Wednesday, June 6, 2012

THE PRAIRIE EDITOR: Did Wisconsin Mean More Than The Vote?

It is possible to read too much and too little into the Wisconsin recall vote
just concluded.

I think the big victory of Governor Scott Walker probably does not, in
itself, have too much impact on the re-election effort of President Obama,
other than its demoralizing effect on the Mr. Obama's campaign for
Wisconsin's electoral votes from the Badger State. Of course, Wisconsin
was hitherto not considered a prime target for Republican challenger
Mitt Romney. In the "Minnewisowa" trio (Minnesota, Wisconsin and
Iowa), it is Iowa that is considered the most likely for the GOP to win
from the Obama electoral total won in 2008. In an understandable and
probably prudent act of self-protection, the president and his campaign
avoided showing up in Wisconsin for the Democratic candidate
Milwaukee Mayor Tom Barrett. This may indeed provoke some hard
feelings among some Wisconsin Democratic voters, but it is very unlikely
this will go beyond the state's borders. Mr. Romney's chances to win this
state are arguably better now, but if he wishes to win Wisconsin in
November, he will have to campaign very hard there.

But the near-landslide victory for Mr. Walker will have immense impact
on the public sector union movement across the nation. It is a measure of
the prior-to-the-vote success of the Wisconsin Republicans efforts to curb
the power and influence of this union that Mr. Barrett and his campaign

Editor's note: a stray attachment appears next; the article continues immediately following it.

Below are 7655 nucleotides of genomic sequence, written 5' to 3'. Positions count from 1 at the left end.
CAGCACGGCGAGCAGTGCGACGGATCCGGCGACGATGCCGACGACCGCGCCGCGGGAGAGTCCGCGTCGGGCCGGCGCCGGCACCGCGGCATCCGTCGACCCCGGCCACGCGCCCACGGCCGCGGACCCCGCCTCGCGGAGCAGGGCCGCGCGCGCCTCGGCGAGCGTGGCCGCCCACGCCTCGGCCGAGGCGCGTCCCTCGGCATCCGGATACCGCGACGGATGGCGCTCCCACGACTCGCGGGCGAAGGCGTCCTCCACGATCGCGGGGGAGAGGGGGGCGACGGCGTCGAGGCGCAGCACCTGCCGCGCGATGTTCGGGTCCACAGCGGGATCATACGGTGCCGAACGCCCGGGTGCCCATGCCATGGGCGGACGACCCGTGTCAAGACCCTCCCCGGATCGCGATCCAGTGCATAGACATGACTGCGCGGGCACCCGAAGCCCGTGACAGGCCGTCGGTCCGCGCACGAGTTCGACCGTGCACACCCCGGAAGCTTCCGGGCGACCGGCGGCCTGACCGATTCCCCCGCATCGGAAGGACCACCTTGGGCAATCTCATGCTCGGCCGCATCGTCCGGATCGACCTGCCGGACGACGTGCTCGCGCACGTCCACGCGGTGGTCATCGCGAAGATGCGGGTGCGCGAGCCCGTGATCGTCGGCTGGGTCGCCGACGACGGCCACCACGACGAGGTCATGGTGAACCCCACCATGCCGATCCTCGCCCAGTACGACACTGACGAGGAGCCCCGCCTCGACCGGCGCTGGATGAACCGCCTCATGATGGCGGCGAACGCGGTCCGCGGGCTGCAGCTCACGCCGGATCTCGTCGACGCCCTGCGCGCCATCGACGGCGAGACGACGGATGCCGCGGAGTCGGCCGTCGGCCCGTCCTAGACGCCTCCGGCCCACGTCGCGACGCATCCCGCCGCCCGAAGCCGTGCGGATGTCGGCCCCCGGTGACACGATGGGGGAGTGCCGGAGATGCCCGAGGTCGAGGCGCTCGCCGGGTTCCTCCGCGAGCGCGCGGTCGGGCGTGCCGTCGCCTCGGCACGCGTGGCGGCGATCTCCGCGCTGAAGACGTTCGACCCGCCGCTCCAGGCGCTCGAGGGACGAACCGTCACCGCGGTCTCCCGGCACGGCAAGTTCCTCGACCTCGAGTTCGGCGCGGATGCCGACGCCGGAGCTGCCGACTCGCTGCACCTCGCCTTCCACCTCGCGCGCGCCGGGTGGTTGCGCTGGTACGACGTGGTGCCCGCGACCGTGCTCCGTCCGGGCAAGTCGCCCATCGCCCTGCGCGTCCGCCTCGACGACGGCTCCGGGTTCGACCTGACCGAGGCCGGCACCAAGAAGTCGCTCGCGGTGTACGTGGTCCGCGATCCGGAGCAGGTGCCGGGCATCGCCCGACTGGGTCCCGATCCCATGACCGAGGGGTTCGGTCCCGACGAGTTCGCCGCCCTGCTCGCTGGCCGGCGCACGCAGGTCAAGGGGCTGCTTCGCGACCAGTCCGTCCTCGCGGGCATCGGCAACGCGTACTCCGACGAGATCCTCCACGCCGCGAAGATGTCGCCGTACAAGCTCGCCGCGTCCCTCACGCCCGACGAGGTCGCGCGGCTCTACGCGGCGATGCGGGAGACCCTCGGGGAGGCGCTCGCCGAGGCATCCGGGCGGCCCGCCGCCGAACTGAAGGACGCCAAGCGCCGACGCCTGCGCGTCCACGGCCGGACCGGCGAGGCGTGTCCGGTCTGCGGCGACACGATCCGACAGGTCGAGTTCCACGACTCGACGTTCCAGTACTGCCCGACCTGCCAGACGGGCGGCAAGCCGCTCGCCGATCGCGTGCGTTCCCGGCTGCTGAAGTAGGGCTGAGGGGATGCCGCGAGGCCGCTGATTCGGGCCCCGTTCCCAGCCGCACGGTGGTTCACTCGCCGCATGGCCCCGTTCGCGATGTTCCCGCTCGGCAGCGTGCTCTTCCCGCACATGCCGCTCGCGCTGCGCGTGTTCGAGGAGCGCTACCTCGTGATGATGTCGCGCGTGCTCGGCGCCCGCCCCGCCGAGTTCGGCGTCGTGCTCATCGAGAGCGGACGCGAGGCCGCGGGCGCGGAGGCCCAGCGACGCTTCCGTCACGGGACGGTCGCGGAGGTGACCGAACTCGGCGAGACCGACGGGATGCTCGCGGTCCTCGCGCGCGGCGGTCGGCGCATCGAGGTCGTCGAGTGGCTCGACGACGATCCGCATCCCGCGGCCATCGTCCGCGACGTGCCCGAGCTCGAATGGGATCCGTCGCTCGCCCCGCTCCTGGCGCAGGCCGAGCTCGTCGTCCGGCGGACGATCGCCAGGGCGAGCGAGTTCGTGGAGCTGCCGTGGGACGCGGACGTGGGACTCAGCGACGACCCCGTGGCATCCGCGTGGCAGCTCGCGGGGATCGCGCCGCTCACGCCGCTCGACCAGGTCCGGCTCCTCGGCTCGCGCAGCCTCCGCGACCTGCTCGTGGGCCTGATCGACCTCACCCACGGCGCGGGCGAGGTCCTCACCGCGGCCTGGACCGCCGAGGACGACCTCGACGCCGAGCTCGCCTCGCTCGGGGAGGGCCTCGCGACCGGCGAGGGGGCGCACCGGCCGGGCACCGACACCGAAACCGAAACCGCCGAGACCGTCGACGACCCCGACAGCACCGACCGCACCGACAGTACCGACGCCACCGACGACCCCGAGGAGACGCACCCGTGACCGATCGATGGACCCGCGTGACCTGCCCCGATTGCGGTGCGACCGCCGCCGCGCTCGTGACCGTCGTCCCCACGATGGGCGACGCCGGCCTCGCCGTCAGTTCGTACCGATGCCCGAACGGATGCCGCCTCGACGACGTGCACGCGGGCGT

mostly avoided the issue during the recall campaign. The case for the public
employees union and its collection of mandatory union dues was always
controversial and weak, and now it is empty. In Wisconsin, even before the
recall vote, the union had lost half its members as the result of Governor
Walker's and the legislature's previous actions. Other state governors and
legislatures, emboldened by Mr. Walker's success, will now propose and
pass similar legislation.

Although one of the four state senators also facing recall in Wisconsin
apparently did lose, and technically this gives Democrats narrow control
of the state senate, the victory was a Pyhrric one. The state senate will not
meet again until next year when a new senate will have been elected in
November. On the other hand, the use of the recall in Wisconsin has
almost certainly been exhausted for some time. Most Wisconsin voters
have made it clear they do not welcome the expensive and polarizing
campaigns which result. Recalls are rarely successful, and now other
states will be very reluctant to invoke it, having see the demonstration of
how it can backfire on a political party which tries to use it.

The notion that American voters do not turn out very well in elections
was already shattered in 2008 and 2010, and Wisconsin demonstrated
that, if provoked, they will still go to the polls in great numbers.

Whereas it was Democratic voters who were inspired and motivated to
turn out in 2006 ad 2008, it was Republican voters who were similarly
pushed to vote in 2010. There has been some question who will be more
motivated to turn out in 2012 which, more and more, is appearing to be
an historic threshold election. That question has not been fully answered
(and thus its outcome remains in doubt), but if Wisconsin tells us
something  instructive about 2012 beyond its own borders, it is perhaps
that the so-called "rule" that the key to winning is turning out a party's
base may just not be enough this political season.

Copyright (c) 2012 by Barry Casselman.  All rights reserved.

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